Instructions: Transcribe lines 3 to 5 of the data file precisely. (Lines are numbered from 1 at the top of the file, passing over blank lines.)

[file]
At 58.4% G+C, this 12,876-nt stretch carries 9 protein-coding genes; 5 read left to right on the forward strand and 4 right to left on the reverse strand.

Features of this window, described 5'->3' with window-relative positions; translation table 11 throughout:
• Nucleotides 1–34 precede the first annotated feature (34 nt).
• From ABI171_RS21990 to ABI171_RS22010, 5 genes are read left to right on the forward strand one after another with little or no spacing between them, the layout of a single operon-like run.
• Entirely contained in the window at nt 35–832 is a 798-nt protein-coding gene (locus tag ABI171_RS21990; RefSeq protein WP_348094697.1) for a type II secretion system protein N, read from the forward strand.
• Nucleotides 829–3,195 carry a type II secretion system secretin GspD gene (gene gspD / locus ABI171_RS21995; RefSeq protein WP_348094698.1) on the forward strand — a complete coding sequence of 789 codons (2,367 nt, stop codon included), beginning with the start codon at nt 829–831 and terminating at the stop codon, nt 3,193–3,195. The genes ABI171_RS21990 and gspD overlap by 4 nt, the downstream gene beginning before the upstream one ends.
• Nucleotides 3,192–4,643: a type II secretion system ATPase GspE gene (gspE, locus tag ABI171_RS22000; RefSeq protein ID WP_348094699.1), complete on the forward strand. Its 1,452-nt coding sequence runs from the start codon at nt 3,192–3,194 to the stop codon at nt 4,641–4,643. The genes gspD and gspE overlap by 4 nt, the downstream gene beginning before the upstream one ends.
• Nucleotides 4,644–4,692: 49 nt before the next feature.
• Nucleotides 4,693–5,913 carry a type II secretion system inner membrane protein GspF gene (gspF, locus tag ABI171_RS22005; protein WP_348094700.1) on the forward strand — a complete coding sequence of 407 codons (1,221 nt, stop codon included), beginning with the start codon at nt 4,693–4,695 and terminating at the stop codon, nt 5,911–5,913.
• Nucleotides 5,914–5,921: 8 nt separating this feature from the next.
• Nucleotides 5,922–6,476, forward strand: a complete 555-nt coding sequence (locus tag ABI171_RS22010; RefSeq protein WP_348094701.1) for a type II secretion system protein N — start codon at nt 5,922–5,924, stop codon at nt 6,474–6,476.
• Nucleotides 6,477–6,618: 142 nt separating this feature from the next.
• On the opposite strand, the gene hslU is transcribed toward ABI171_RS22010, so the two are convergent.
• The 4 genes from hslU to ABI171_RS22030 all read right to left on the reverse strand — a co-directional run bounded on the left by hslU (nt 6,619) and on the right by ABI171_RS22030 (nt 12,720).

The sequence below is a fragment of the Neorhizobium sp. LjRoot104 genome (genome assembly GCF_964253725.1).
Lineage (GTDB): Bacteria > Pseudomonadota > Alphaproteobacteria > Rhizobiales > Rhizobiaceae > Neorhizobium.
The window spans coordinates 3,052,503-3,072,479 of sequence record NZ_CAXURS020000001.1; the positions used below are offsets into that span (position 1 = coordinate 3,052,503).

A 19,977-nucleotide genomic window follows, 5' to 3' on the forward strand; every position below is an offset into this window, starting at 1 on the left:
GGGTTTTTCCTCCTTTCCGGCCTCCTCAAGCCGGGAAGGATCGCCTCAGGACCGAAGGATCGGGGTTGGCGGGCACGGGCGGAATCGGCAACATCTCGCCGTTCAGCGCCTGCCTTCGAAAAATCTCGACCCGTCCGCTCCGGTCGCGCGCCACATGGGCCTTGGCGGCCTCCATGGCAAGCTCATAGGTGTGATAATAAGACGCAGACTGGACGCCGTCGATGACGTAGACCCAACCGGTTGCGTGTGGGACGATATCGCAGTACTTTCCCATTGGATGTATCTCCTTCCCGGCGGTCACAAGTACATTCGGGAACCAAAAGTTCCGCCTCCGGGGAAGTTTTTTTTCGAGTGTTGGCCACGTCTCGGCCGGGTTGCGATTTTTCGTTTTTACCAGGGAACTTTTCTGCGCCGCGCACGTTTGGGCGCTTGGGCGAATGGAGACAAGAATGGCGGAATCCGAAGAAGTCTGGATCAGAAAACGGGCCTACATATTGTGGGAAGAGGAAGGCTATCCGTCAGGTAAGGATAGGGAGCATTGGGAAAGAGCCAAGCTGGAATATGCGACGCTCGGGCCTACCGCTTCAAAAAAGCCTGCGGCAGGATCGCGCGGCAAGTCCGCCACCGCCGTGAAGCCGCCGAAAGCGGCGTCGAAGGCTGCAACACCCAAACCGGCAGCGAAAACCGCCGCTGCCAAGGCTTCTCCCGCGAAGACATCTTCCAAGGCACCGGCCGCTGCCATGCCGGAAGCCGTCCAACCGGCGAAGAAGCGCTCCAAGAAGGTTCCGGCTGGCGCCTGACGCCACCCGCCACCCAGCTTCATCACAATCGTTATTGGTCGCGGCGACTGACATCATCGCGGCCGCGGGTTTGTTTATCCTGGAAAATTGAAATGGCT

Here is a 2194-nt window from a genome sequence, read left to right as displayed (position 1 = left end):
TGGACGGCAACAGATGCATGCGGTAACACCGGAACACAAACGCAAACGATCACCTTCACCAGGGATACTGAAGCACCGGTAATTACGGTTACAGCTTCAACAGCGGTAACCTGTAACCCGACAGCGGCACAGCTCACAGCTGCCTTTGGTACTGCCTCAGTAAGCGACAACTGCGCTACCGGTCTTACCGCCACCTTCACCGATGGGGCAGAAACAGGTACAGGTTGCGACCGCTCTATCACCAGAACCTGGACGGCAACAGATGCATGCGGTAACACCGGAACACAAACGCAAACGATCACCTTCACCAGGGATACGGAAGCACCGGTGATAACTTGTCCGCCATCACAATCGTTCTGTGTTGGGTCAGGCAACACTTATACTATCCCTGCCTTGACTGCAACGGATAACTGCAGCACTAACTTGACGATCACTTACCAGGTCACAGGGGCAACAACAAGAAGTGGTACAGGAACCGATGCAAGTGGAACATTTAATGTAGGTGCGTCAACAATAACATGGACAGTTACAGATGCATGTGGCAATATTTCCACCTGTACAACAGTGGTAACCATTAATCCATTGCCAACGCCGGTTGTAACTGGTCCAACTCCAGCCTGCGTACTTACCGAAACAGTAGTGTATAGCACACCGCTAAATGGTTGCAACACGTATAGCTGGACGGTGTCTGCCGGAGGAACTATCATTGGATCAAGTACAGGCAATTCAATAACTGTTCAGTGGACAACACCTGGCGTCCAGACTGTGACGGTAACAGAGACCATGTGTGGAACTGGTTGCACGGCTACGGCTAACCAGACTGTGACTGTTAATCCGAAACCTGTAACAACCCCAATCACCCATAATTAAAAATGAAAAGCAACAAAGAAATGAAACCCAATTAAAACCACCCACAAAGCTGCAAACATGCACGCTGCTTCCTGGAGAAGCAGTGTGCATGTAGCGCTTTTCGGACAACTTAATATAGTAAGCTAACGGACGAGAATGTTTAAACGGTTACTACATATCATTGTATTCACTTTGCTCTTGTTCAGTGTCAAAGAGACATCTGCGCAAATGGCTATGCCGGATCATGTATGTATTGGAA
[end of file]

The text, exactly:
• Nucleotides 1–34 precede the first annotated feature (34 nt).
• From ABI171_RS21990 to ABI171_RS22010, 5 genes are read left to right on the forward strand one after another with little or no spacing between them, the layout of a single operon-like run.
• Entirely contained in the window at nt 35–832 is a 798-nt protein-coding gene (locus tag ABI171_RS21990; RefSeq protein WP_348094697.1) for a type II secretion system protein N, read from the forward strand.